You can generalize this to the whole No Snitching black drug-dealer culture of the inner cities. Gangstas can intimidate eyewitnesses in their neighborhoods, but they have a hard time intimidating forensic chemists. So, drug possession arrests become a proxy for “serious felony crimes.”

    None of this should be new to the NYT. But it is.

  • WowReally

    White kid from the suburbs smoking weed: laughs, orders Domino’s and stares at the refrigerator giggling for an hour with his friends.

    Black kid from the inner city smoking weed: robs drug dealers for more weed, has the intent to sell, likely also sells hard drugs like cocaine.

    There’s the difference. It’s not so much that they smoke weed that’s bad, it’s the fact that they have a much worse track record selling it and finding trouble.

    • OlderWoman

      In Nashville, the black kid’s family would tell people that he is an ‘entrepreneur’. He’d also sell bootleg cd’s and womens ‘designer’ purse knockoffs.

      • WowReally

        And have an illegal gun.

    • sbuffalonative

      Right. We need to know all the associated variables surrounding these arrests.

  • newscomments70

    I was once working out an inner city gym, casually conversing with a black male. He told me that he wanted to find a nice, decent girlfriend (black). He claimed that he was focused on career, fitness, church, education, etc. I thought that was good, certainly nothing wrong with that. He then made a statement I found shocking and strange. He claimed, “And I don’t smoke weed.” And he added, as if I knew, “you know what happens when you with a group of guys smoking weed…” I was trying to think of what he meant. My thoughts were: wasting time watching TV, driving under the influence, acting foolish. He continued, “Before you know it, you’re in a car with a group of guys, on the way to rob a liquor store.” I honestly have never thought about robbing a liquor store, but different cultures have different norms. Violent criminal behavior is normal in black neighborhoods. We already knew that, but it is shocking how nonchalant they are about it.

    • Maybe it’s an “In Vino Veritas” sort of thing. Just as being drunk
      makes you a more “you-y” version of of yourself than when you’re sober,
      maybe weed does the same thing. With whites, weed makes them act more
      goofy because they are already somewhat goofy to begin with; with
      blacks, it makes the more criminally inclined because they’re criminally
      inclined to begin with.

      • Nathanwartooth

        Smoking weed could have an entirely different effect on each race. Makes sense, since different races have different tolerances for Alcohol.

        From my own personal experience, the last thing anyone I knew who smoked weed wanted to do was go out and commit a crime. There was way too much paranoia.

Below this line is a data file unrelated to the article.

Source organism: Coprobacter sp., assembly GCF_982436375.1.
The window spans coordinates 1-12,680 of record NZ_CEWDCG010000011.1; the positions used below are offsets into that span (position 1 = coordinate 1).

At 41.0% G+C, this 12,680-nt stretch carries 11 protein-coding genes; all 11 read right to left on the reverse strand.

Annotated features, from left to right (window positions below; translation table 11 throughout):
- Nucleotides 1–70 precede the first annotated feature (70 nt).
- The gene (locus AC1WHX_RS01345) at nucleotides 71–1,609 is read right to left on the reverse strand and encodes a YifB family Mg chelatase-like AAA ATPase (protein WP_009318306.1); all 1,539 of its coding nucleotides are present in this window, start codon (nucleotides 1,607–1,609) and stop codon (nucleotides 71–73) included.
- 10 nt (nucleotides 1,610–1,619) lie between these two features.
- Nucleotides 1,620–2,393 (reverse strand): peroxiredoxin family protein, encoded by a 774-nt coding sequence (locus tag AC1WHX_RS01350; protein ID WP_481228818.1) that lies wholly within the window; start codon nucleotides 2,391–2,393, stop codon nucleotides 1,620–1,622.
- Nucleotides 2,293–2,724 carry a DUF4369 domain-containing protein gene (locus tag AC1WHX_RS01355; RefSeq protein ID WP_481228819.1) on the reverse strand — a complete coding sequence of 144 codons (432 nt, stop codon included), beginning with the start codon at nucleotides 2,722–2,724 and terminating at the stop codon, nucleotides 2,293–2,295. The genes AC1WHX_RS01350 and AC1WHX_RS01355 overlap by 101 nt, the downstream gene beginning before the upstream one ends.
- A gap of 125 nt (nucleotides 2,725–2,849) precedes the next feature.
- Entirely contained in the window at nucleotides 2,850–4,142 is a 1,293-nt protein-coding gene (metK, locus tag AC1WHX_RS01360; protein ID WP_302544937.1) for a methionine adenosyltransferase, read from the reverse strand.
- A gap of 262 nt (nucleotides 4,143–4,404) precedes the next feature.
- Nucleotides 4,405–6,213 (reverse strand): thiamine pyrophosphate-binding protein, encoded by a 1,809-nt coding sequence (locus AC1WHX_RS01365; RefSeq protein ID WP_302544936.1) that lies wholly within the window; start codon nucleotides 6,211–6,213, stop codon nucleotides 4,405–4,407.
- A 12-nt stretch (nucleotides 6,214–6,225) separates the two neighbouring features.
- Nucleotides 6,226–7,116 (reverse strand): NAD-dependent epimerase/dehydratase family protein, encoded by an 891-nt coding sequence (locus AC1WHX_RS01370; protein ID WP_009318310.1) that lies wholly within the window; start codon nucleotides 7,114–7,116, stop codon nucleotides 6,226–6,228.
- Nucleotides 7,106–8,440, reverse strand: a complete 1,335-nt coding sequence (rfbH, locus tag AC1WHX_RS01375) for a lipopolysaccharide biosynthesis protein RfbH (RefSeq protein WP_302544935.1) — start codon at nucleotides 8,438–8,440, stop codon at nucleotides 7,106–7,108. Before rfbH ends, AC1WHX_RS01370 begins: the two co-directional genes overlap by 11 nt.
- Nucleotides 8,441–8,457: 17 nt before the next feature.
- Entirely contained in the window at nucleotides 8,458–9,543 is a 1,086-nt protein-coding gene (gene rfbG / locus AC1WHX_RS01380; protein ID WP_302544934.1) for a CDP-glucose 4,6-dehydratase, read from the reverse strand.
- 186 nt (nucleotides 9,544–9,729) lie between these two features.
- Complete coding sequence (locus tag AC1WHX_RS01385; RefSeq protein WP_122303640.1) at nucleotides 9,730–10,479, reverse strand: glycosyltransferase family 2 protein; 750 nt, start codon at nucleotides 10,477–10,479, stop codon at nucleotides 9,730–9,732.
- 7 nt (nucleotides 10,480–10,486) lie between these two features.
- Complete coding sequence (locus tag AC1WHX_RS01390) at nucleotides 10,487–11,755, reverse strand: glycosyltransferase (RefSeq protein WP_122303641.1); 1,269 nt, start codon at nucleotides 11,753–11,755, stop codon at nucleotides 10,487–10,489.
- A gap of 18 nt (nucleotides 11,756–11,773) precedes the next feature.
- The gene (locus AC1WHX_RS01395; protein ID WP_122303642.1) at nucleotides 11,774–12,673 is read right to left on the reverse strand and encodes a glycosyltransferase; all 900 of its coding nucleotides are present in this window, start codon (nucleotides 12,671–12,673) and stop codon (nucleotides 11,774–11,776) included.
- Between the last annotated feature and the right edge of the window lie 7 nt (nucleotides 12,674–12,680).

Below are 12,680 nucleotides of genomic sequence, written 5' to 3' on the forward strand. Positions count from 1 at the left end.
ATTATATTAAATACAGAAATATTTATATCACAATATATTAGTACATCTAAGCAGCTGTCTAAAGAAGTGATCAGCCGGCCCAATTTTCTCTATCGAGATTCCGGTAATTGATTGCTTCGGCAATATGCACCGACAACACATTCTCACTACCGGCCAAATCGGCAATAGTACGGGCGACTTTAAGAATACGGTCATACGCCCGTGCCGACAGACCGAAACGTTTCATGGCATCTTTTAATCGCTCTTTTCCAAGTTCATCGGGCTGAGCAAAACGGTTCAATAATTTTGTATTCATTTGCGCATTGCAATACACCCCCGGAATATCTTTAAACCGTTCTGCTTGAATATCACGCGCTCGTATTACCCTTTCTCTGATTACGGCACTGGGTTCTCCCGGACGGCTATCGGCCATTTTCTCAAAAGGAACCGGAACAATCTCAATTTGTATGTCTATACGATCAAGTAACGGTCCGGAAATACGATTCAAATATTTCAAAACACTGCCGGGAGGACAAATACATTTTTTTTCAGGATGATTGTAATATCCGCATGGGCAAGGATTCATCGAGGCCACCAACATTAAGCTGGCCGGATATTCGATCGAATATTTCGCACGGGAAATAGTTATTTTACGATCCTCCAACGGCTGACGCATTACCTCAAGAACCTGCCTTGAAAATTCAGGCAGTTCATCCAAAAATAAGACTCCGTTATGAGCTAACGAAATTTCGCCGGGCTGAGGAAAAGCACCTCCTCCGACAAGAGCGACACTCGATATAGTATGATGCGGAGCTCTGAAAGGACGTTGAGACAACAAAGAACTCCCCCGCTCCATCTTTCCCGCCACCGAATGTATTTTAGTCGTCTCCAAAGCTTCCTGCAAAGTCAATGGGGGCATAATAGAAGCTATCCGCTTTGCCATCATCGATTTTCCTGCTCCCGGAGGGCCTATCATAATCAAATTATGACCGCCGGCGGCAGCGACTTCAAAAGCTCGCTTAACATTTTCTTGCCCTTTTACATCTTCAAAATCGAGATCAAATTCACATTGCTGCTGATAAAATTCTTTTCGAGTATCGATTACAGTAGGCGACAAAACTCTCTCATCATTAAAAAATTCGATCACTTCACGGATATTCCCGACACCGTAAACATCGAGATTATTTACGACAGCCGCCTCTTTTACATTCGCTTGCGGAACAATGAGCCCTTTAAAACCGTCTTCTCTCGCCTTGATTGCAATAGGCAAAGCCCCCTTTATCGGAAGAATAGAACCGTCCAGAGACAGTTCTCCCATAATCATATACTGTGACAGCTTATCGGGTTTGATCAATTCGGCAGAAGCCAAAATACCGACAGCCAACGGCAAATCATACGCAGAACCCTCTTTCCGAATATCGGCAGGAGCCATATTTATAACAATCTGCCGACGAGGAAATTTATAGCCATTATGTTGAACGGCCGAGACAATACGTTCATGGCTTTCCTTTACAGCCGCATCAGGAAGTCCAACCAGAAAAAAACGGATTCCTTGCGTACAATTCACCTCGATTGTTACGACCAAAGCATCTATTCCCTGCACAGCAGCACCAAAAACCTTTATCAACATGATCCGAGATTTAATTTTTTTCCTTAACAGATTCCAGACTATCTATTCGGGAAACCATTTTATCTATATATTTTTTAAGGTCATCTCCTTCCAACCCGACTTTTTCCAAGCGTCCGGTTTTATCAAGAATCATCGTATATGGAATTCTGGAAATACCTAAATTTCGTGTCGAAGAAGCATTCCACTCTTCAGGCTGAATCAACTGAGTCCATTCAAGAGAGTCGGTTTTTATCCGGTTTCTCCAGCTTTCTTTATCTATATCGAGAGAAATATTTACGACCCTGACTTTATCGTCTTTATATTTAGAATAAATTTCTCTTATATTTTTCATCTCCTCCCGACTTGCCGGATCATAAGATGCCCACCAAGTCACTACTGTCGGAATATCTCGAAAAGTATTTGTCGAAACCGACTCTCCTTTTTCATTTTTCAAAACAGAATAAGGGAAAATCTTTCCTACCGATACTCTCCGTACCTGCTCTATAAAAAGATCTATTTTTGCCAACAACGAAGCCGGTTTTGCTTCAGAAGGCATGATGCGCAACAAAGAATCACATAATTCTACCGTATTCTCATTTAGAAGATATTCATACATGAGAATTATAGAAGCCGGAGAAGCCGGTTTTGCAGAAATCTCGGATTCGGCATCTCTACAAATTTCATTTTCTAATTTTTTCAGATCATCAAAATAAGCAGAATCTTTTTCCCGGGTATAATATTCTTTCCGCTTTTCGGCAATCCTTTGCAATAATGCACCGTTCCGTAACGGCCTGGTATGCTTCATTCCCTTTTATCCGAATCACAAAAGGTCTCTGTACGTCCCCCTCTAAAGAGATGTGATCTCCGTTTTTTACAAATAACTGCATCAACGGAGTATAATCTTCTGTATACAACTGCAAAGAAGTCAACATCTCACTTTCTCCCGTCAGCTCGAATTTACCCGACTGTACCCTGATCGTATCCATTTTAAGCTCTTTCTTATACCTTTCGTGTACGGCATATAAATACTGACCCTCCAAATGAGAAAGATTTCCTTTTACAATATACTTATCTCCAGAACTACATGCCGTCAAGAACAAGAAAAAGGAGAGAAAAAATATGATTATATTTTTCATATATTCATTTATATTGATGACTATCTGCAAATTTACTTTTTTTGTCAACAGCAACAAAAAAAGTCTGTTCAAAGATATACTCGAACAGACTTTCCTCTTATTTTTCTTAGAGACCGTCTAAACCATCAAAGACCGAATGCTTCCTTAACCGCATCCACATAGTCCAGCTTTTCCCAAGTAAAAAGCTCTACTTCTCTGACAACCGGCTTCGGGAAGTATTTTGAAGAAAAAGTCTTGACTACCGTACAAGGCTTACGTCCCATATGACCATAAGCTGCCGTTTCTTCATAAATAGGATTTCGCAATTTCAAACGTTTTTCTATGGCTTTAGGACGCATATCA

Even just going to the store to buy some munchies the cops there would freak us out.

        “Do you think they knew we were high?”

        “I dunno, let’s get out of here.”

      • Alexandra1973

        Reminds me of “Bill Cosby Himself.” He asked this guy what was so great about cocaine, and the reply was “it intensifies your personality.”

        To which Cosby replied, “Yes, but what if you’re an a**hole?”

        So it’s kinda like that?

    • Paleoconn

      Goes to show you that for some cultures, marijuana is indeed a gateway. Just like for those same cultures, let the good times roll is a dangerous motto, to quote Steve Sailer.

  • sbuffalonative

    I have to wonder if being arrested for pot was the first cause acted on by the police or if they were stopped by the police for another offense and they were found with pot in their possession.

  • Martel

    Areas with high crime levels, where blacks usually live, will have a police force more interested in random stops to search for illegal items then in areas with low ammounts of crime. A police force will also try to clean up areas by raiding areas frequented by lowlifes who will most likely have some drugs on them. If you look at crime rates, blacks should be stopped much more then whites, resulting in more arrests.

  • me

    New York Times….what an irrelevant Marxist propaganda rag! And the MSM wonders why the sales of ‘news’ magazines are at an all time low….

    • Paleoconn

      Taki calls the NYT ‘Holocaust Update’

  • Alexandra1973

    Our logic differs from theirs, though.

  • Alexandra1973

    But if YT wasn’t keeping the black folk down, they could afford new headlights and tags…. LOL